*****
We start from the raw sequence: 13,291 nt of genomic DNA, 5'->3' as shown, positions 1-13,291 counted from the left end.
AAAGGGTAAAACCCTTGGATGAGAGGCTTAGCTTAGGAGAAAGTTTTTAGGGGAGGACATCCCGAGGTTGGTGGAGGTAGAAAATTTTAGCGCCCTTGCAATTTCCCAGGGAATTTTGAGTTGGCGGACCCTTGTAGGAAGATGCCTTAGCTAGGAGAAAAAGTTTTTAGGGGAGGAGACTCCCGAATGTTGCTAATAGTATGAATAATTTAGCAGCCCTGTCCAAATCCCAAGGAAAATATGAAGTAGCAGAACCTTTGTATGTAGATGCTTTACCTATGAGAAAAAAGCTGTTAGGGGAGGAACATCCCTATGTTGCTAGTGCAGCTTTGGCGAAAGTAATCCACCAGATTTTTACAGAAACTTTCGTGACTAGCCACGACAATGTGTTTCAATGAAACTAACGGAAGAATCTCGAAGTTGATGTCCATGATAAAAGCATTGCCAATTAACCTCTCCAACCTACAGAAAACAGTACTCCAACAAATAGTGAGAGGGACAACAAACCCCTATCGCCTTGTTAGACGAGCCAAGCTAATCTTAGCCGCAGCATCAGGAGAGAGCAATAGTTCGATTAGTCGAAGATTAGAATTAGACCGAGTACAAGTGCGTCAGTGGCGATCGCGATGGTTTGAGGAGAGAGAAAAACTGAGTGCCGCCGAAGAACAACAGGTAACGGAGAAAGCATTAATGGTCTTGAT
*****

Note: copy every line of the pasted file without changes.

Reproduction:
We start from the raw sequence: 13,291 nt of genomic DNA, 5'->3' as shown, positions 1-13,291 counted from the left end.
AAAGGGTAAAACCCTTGGATGAGAGGCTTAGCTTAGGAGAAAGTTTTTAGGGGAGGACATCCCGAGGTTGGTGGAGGTAGAAAATTTTAGCGCCCTTGCAATTTCCCAGGGAATTTTGAGTTGGCGGACCCTTGTAGGAAGATGCCTTAGCTAGGAGAAAAAGTTTTTAGGGGAGGAGACTCCCGAATGTTGCTAATAGTATGAATAATTTAGCAGCCCTGTCCAAATCCCAAGGAAAATATGAAGTAGCAGAACCTTTGTATGTAGATGCTTTACCTATGAGAAAAAAGCTGTTAGGGGAGGAACATCCCTATGTTGCTAGTGCAGCTTTGGCGAAAGTAATCCACCAGATTTTTACAGAAACTTTCGTGACTAGCCACGACAATGTGTTTCAATGAAACTAACGGAAGAATCTCGAAGTTGATGTCCATGATAAAAGCATTGCCAATTAACCTCTCCAACCTACAGAAAACAGTACTCCAACAAATAGTGAGAGGGACAACAAACCCCTATCGCCTTGTTAGACGAGCCAAGCTAATCTTAGCCGCAGCATCAGGAGAGAGCAATAGTTCGATTAGTCGAAGATTAGAATTAGACCGAGTACAAGTGCGTCAGTGGCGATCGCGATGGTTTGAGGAGAGAGAAAAACTGAGTGCCGCCGAAGAACAACAGGTAACGGAGAAAGCATTAATGGTCTTGAT